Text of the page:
Urban food environments in Africa: implications for policy and research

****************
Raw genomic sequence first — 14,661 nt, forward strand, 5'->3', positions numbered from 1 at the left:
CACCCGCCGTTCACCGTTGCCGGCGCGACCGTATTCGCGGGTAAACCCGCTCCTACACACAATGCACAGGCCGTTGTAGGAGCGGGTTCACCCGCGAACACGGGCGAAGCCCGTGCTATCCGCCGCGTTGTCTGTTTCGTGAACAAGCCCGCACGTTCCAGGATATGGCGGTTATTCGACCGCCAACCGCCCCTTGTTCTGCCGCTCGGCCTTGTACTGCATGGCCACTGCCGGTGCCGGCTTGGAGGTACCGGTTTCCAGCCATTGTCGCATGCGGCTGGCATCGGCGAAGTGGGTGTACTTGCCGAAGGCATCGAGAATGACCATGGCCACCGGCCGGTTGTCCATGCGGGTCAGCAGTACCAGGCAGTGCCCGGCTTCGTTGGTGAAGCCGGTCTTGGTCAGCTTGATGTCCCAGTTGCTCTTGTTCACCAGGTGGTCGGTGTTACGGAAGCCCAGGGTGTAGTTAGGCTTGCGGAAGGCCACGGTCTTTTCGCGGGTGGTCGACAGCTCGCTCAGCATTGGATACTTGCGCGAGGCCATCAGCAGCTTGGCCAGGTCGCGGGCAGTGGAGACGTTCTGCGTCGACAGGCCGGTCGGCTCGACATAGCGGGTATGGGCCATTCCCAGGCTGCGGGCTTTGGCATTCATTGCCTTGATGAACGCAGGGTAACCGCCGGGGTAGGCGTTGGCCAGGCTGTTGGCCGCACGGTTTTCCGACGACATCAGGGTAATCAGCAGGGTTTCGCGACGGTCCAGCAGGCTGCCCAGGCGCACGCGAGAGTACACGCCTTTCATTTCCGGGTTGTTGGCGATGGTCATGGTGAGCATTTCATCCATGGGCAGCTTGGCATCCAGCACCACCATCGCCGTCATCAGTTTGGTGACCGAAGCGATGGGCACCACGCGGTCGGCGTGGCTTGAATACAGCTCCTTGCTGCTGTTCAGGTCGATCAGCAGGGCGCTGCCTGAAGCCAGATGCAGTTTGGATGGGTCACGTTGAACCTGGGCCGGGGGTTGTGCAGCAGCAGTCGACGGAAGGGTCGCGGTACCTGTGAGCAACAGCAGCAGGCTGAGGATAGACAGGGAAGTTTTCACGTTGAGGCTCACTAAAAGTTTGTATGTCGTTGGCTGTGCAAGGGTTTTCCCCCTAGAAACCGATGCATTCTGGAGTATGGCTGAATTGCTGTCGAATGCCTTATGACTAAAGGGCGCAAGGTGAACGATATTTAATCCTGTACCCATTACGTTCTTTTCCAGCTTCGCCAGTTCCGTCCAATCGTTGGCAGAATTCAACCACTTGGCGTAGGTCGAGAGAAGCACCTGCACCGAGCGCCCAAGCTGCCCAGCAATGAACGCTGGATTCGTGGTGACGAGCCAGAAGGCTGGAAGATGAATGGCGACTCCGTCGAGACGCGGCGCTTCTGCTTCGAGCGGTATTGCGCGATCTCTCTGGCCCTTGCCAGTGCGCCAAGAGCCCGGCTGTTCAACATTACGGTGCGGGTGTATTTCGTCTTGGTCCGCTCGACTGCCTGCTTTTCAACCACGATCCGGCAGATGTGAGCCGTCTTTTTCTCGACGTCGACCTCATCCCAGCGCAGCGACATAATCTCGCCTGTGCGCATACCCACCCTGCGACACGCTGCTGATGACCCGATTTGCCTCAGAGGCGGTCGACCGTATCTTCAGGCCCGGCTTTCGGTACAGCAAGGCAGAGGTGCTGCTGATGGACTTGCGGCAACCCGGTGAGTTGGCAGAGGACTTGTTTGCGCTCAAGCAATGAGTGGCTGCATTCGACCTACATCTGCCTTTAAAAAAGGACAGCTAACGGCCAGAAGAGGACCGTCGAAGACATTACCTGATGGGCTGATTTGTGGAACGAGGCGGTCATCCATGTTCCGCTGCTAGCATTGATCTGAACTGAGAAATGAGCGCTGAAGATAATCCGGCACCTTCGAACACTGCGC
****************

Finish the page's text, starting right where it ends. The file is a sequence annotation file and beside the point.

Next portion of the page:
This paper (PDF) by the University of Sheffield provides an overview of the healthiness of African urban food environments, discusses the ways food environments can be characterised and summarises the methods that can be used to investigate and intervene in the food environment. Africa is currently experiencing rapid urbanisation impacting on people’s food environments and dietary habits. Such changes are associated with higher prevalence of obesity coexisting with undernutrition. Data for Africa over a 50-year period (1961–2013) suggest an increasing availability of energy, animal products, fruit and vegetables, vegetable oils, sugar and sweeteners but a decrease in animal fats. There is a lack of evidence about how social, physical and macro-environments drive dietary habits in urban Africa, as most research has focused on the individual level. Examining how food consumption is embedded in everyday life, by investigating social environments is crucial to developing effective interventions. The informal food sector plays an important role in the retail food environment. Macro-level food price changes are an important factor influencing nutritional quality of African diets. The rapid expansion of food/beverages advertising in Africa threatens traditional food habits. Liberalisation of food trade is already impacting on the nutritional quality of food available. Improving African food environments represents a pressing public health concern and has the potential to prevent all forms of malnutrition. Hence, by conducting research into the role of urban social, physical and macro-environments, emerging interventions and policies are likely to positively impact on nutritional status, thereby enhancing social and economic development.